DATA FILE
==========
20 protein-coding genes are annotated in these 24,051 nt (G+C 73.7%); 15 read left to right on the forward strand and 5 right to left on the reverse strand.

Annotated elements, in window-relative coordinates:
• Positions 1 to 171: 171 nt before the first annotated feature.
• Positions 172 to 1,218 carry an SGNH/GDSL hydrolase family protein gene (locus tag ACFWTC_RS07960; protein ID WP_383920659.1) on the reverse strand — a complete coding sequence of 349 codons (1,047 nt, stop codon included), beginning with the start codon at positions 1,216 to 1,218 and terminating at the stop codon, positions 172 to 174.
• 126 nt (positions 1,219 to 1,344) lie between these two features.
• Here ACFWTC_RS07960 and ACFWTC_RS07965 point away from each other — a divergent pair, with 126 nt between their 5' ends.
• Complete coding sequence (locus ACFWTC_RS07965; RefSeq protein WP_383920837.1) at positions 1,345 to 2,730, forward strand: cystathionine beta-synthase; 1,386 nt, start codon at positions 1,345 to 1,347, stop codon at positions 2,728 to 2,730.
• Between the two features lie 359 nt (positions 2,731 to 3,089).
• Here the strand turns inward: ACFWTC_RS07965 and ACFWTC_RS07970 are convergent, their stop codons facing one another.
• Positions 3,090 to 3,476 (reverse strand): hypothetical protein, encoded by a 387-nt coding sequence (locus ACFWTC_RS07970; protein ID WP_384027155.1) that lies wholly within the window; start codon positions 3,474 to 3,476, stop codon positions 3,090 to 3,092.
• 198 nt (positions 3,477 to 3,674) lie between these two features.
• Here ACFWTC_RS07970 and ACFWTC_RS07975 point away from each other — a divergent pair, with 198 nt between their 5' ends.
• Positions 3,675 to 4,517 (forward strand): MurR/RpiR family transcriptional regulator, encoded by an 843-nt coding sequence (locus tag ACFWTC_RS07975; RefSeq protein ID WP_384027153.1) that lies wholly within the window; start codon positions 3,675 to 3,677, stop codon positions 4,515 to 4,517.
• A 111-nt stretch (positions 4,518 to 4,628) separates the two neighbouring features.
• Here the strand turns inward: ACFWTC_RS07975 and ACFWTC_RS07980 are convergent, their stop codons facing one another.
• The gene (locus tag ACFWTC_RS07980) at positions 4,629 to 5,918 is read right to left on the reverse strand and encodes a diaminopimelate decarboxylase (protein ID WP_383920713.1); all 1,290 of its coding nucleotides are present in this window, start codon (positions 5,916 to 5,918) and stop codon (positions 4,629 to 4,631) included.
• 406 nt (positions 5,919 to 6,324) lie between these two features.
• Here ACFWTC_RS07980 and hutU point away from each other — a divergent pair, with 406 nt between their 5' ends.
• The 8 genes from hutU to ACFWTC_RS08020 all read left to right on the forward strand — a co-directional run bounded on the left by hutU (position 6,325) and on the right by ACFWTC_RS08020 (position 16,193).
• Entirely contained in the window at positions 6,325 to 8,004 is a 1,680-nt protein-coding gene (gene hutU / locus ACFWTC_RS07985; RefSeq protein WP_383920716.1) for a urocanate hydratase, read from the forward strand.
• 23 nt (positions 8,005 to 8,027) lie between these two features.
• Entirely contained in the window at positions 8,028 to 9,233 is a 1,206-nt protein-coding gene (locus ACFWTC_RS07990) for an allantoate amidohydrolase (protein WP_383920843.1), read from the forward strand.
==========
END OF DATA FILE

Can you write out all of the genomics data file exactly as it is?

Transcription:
20 protein-coding genes are annotated in these 24,051 nt (G+C 73.7%); 15 read left to right on the forward strand and 5 right to left on the reverse strand.

Annotated elements, in window-relative coordinates:
• Positions 1 to 171: 171 nt before the first annotated feature.
• Positions 172 to 1,218 carry an SGNH/GDSL hydrolase family protein gene (locus tag ACFWTC_RS07960; protein ID WP_383920659.1) on the reverse strand — a complete coding sequence of 349 codons (1,047 nt, stop codon included), beginning with the start codon at positions 1,216 to 1,218 and terminating at the stop codon, positions 172 to 174.
• 126 nt (positions 1,219 to 1,344) lie between these two features.
• Here ACFWTC_RS07960 and ACFWTC_RS07965 point away from each other — a divergent pair, with 126 nt between their 5' ends.
• Complete coding sequence (locus ACFWTC_RS07965; RefSeq protein WP_383920837.1) at positions 1,345 to 2,730, forward strand: cystathionine beta-synthase; 1,386 nt, start codon at positions 1,345 to 1,347, stop codon at positions 2,728 to 2,730.
• Between the two features lie 359 nt (positions 2,731 to 3,089).
• Here the strand turns inward: ACFWTC_RS07965 and ACFWTC_RS07970 are convergent, their stop codons facing one another.
• Positions 3,090 to 3,476 (reverse strand): hypothetical protein, encoded by a 387-nt coding sequence (locus ACFWTC_RS07970; protein ID WP_384027155.1) that lies wholly within the window; start codon positions 3,474 to 3,476, stop codon positions 3,090 to 3,092.
• 198 nt (positions 3,477 to 3,674) lie between these two features.
• Here ACFWTC_RS07970 and ACFWTC_RS07975 point away from each other — a divergent pair, with 198 nt between their 5' ends.
• Positions 3,675 to 4,517 (forward strand): MurR/RpiR family transcriptional regulator, encoded by an 843-nt coding sequence (locus tag ACFWTC_RS07975; RefSeq protein ID WP_384027153.1) that lies wholly within the window; start codon positions 3,675 to 3,677, stop codon positions 4,515 to 4,517.
• A 111-nt stretch (positions 4,518 to 4,628) separates the two neighbouring features.
• Here the strand turns inward: ACFWTC_RS07975 and ACFWTC_RS07980 are convergent, their stop codons facing one another.
• The gene (locus tag ACFWTC_RS07980) at positions 4,629 to 5,918 is read right to left on the reverse strand and encodes a diaminopimelate decarboxylase (protein ID WP_383920713.1); all 1,290 of its coding nucleotides are present in this window, start codon (positions 5,916 to 5,918) and stop codon (positions 4,629 to 4,631) included.
• 406 nt (positions 5,919 to 6,324) lie between these two features.
• Here ACFWTC_RS07980 and hutU point away from each other — a divergent pair, with 406 nt between their 5' ends.
• The 8 genes from hutU to ACFWTC_RS08020 all read left to right on the forward strand — a co-directional run bounded on the left by hutU (position 6,325) and on the right by ACFWTC_RS08020 (position 16,193).
• Entirely contained in the window at positions 6,325 to 8,004 is a 1,680-nt protein-coding gene (gene hutU / locus ACFWTC_RS07985; RefSeq protein WP_383920716.1) for a urocanate hydratase, read from the forward strand.
• 23 nt (positions 8,005 to 8,027) lie between these two features.
• Entirely contained in the window at positions 8,028 to 9,233 is a 1,206-nt protein-coding gene (locus ACFWTC_RS07990) for an allantoate amidohydrolase (protein WP_383920843.1), read from the forward strand.